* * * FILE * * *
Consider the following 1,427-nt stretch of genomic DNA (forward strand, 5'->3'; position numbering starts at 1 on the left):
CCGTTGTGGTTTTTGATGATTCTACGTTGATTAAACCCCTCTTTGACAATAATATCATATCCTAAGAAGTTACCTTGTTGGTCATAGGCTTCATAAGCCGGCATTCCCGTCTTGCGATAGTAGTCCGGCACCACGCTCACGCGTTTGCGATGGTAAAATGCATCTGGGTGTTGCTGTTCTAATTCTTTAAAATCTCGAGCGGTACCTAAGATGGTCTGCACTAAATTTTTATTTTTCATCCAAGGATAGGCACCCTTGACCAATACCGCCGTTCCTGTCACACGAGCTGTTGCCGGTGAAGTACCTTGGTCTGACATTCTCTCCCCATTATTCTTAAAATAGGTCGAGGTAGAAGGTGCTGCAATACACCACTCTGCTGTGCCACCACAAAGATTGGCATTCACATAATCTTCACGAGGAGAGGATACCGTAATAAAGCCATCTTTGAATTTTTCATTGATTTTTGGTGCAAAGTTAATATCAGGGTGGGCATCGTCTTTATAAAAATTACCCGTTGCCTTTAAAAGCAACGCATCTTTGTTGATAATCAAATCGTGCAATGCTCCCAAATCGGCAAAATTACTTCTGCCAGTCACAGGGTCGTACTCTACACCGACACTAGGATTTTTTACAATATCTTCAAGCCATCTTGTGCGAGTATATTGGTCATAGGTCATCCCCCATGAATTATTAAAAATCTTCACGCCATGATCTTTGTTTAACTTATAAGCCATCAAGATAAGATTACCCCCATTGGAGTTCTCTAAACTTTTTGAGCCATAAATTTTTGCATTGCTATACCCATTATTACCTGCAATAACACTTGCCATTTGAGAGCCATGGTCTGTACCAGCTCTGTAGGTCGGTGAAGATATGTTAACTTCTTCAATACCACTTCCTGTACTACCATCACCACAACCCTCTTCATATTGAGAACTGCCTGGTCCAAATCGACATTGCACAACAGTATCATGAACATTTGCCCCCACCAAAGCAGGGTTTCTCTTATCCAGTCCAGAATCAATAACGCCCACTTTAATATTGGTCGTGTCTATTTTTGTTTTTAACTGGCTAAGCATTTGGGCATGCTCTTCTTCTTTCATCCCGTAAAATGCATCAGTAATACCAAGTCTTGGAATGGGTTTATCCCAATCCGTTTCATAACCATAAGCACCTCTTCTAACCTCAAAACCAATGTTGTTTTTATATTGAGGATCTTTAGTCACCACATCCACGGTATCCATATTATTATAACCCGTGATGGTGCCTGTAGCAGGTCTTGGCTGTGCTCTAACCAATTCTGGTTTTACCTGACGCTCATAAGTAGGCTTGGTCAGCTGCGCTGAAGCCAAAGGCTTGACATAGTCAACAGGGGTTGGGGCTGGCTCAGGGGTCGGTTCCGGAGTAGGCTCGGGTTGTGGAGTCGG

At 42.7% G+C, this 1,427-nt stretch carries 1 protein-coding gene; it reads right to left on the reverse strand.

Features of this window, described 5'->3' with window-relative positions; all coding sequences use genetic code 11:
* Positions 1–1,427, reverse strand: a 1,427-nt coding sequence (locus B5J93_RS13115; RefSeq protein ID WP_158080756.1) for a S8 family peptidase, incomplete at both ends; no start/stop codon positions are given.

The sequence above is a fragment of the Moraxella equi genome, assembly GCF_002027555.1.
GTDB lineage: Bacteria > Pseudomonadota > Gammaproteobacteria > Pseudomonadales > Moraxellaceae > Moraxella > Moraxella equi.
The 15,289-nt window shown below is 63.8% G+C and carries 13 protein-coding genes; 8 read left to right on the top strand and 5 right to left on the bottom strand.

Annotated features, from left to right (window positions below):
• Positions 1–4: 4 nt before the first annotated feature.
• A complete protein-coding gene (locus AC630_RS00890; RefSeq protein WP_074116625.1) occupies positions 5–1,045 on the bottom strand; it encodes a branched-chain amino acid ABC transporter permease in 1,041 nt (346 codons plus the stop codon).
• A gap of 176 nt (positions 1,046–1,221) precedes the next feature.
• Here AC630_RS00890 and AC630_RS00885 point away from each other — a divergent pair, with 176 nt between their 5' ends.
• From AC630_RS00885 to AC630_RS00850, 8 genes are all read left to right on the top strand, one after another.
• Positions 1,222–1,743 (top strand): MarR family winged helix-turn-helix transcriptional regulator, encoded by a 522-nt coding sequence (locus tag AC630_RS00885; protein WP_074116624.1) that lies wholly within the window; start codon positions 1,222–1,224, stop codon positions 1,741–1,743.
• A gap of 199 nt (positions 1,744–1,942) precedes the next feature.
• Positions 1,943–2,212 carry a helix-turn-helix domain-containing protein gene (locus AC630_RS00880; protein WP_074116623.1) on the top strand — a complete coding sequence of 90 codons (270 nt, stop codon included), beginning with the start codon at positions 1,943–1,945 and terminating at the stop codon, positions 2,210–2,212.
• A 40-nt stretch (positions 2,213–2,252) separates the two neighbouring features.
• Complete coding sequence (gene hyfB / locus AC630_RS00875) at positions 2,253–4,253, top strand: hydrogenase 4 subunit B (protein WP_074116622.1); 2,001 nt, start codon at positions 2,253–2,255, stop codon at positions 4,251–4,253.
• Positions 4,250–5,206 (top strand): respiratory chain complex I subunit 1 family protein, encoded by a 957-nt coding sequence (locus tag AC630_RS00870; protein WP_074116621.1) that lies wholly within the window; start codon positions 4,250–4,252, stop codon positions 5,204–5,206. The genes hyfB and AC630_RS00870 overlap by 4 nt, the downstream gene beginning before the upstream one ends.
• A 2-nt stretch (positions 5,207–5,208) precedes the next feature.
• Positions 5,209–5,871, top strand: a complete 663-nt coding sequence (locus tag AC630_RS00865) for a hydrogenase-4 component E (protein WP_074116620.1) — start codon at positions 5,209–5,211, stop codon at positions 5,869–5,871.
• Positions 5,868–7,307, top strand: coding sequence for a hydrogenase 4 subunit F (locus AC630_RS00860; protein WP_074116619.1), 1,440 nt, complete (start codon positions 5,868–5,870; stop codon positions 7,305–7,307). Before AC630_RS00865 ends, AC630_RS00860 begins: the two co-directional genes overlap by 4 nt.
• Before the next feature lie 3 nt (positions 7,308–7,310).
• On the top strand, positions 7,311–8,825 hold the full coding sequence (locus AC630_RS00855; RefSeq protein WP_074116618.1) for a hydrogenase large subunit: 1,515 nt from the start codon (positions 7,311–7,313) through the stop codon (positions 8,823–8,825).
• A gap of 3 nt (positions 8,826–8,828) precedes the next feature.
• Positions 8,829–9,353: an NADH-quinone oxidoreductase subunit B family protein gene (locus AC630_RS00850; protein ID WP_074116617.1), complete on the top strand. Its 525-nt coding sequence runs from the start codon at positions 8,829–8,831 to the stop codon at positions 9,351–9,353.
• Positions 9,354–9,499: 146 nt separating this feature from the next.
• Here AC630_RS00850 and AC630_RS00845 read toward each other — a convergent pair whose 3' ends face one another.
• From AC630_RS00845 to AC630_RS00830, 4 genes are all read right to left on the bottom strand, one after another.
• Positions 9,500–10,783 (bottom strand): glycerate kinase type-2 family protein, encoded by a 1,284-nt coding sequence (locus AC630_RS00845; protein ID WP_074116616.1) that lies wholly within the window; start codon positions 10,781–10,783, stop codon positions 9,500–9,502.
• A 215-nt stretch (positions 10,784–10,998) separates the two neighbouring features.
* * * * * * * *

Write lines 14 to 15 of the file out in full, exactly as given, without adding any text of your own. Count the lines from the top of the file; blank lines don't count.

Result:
• From AC630_RS00885 to AC630_RS00850, 8 genes are all read left to right on the top strand, one after another.
• Positions 1,222–1,743 (top strand): MarR family winged helix-turn-helix transcriptional regulator, encoded by a 522-nt coding sequence (locus tag AC630_RS00885; protein WP_074116624.1) that lies wholly within the window; start codon positions 1,222–1,224, stop codon positions 1,741–1,743.